December 28, 2018  |  Purdue University Global

Unfortunately, depression is not uncommon. The American Psychiatric Association (APA) reports one in six people will experience depression at some point in their life. More than 300 million people around the world live with depression, according to the World Health Organization. The National Alliance on Mental Illness reports 75% of all mental health conditions begin by age 24.

Depression is defined by the APA as having long-lasting, moderate to severe feelings of sadness and/or loss of interest in once-enjoyable activities. It can cause numerous problems including sleep troubles, loss of appetite or weight gain, and difficulty completing everyday tasks. For college students with depression, the illness can affect the ability to focus, study, and successfully complete assignments and tests required to graduate.

Depression can strike at any point in someone’s life. This guide explains common causes and signs of depression, how to seek treatment for depression, and resources for college students who are experiencing this mental disorder.

Common Causes of Depression

Depression can be caused by both genetic and external factors. Common causes of depression cited by the APA include:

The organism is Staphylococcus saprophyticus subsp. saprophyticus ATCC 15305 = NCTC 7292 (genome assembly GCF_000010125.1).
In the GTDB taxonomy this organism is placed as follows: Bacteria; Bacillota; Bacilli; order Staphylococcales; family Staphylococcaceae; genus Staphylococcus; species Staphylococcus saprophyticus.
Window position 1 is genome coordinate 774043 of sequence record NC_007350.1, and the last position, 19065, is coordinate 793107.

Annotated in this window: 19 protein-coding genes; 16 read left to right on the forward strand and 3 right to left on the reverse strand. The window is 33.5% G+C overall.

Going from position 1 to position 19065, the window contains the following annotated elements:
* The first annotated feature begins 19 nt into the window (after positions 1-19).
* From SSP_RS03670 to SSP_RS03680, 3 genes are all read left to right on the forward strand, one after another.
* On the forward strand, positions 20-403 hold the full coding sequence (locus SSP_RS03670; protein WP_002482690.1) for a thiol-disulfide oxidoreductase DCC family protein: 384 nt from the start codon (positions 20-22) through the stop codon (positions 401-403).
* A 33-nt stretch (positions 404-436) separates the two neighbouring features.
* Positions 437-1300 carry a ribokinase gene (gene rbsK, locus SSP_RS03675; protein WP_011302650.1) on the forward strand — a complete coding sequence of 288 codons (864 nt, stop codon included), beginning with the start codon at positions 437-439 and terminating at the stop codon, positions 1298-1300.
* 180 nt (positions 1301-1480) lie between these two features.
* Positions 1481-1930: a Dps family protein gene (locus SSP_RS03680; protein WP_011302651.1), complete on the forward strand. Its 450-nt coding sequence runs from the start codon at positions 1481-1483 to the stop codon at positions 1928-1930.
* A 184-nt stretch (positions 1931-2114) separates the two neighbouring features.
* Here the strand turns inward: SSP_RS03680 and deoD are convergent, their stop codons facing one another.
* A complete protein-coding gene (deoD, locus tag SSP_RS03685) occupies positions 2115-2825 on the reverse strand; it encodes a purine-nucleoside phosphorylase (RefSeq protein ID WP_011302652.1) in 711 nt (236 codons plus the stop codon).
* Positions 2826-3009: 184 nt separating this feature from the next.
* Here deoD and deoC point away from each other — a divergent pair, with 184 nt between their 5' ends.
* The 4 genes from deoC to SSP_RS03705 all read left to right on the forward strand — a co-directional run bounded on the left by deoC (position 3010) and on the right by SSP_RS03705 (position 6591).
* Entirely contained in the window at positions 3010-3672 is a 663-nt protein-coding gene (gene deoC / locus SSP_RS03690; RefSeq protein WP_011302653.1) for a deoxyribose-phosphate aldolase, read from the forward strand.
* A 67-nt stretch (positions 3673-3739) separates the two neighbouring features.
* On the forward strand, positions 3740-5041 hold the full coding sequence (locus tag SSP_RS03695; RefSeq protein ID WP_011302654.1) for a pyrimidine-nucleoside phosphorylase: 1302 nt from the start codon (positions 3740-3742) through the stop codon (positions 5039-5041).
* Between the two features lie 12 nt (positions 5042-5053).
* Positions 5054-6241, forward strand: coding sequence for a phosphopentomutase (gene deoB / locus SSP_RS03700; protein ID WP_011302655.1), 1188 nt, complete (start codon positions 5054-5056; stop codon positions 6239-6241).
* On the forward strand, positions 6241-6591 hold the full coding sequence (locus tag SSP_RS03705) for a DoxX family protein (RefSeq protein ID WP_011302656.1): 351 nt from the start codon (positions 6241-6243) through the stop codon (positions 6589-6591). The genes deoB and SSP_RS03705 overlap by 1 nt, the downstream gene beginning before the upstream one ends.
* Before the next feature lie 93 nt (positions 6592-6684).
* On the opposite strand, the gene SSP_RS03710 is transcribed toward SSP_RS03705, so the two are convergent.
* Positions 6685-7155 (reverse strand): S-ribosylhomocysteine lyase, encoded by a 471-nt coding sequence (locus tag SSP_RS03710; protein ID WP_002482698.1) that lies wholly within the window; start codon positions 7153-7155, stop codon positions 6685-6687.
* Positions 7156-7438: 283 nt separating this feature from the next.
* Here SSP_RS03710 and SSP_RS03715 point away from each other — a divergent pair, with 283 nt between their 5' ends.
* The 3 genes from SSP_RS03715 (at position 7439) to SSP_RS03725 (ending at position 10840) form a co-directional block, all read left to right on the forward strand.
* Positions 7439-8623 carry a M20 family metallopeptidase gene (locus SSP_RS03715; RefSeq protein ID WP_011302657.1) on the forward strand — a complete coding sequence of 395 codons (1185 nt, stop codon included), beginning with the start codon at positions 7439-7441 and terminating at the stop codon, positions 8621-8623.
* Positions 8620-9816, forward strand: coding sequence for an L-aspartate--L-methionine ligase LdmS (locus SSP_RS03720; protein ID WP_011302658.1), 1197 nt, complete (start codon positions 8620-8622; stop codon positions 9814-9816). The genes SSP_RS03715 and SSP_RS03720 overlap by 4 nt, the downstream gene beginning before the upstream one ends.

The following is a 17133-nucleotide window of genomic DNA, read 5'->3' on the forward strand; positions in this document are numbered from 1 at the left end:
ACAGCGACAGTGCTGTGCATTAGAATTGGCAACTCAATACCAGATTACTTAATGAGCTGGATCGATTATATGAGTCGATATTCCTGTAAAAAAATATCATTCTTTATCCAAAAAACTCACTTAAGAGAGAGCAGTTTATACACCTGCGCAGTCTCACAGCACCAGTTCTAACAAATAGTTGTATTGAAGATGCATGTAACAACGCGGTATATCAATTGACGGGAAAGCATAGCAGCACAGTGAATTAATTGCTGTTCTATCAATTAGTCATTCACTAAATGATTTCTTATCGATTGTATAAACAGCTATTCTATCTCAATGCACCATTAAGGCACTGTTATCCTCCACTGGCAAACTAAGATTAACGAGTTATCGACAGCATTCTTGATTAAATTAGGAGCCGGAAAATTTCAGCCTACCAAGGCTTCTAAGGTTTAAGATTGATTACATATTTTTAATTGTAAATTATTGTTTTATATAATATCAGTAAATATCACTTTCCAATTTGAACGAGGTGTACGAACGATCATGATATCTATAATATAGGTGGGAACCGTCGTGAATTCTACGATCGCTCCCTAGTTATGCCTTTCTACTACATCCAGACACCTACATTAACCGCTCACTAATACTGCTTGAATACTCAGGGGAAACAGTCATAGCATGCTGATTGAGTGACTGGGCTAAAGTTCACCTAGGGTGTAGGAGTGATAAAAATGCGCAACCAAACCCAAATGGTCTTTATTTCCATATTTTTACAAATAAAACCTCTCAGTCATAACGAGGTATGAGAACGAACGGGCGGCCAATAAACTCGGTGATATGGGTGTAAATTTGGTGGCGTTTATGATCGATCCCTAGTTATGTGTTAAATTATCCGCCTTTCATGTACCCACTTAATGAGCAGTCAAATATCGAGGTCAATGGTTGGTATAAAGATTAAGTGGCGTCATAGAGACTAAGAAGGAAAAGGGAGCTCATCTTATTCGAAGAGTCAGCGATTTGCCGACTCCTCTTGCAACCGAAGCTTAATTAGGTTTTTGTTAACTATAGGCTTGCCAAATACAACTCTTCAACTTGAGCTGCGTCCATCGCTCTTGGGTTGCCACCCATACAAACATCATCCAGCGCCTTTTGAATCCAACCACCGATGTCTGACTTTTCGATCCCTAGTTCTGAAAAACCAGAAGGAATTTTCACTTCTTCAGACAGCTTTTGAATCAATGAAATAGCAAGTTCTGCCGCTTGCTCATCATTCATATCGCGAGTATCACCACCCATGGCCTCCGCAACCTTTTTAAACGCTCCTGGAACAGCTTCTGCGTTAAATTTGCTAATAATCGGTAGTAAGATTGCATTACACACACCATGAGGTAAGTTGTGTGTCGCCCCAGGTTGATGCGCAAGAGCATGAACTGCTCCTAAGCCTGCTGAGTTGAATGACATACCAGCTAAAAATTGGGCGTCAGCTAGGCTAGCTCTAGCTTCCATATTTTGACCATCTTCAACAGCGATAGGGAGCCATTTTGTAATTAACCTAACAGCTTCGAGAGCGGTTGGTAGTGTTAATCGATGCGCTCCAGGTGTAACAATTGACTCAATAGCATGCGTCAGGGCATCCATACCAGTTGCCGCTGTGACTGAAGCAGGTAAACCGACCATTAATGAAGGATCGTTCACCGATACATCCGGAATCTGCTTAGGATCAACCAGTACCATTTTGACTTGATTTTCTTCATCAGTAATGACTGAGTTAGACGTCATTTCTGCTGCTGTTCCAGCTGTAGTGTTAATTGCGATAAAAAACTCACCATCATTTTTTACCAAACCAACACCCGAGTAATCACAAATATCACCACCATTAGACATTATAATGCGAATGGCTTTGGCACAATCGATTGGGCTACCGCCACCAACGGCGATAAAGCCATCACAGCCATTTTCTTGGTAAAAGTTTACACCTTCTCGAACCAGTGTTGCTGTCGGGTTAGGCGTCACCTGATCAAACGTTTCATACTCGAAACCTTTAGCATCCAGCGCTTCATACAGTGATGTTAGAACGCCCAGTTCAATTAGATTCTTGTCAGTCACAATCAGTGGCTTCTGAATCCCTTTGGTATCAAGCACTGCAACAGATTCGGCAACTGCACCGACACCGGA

• Biochemistry, which means chemicals in the brain can affect a person's likelihood to experience depression.
  • Genetics, because depression can be inherited. Identical twin studies have shown a 70% likelihood of an identical twin having depression when the other twin is depressed.
  • Personality, since people with personality characteristics such as low self-esteem, a pessimistic outlook on life, and a low capability of handling stress are more likely to experience depression.
  • Outward factors, such as exposure to violence, abuse, or a significant loss.

College is stressful for all types of students. Major life events, even positive ones such as beginning college, can be difficult to adapt to.

Signs of Depression in College

Anyone can encounter symptoms of depression every now and then. However, an indicator of depression is when symptoms are prolonged and interfere with everyday functioning for a couple weeks or more. Doctors and mental health professionals can diagnose depression.

Some warning signs of depression that college students should be aware of include:

  • Feelings of sadness
  • Loss of appetite or overeating
  • Diminished interest in participating in activities that were once enjoyable
  • Trouble sleeping or sleeping too much
  • Feelings of guilt or worthlessness
  • Decreased energy
  • Thoughts of suicide or increased thoughts about death
  • Difficulty concentrating and making decisions
  • Stark change in physical activity and movements, such as prolonged pacing or shaking one's leg
  • Persistent headaches, stomachaches, or muscle pain

If you start to feel these symptoms, keep a journal to record their progression. This will help you talk about what you're experiencing with a doctor or therapist. Note whether any life changes have accompanied the symptoms, so you can address potential causes.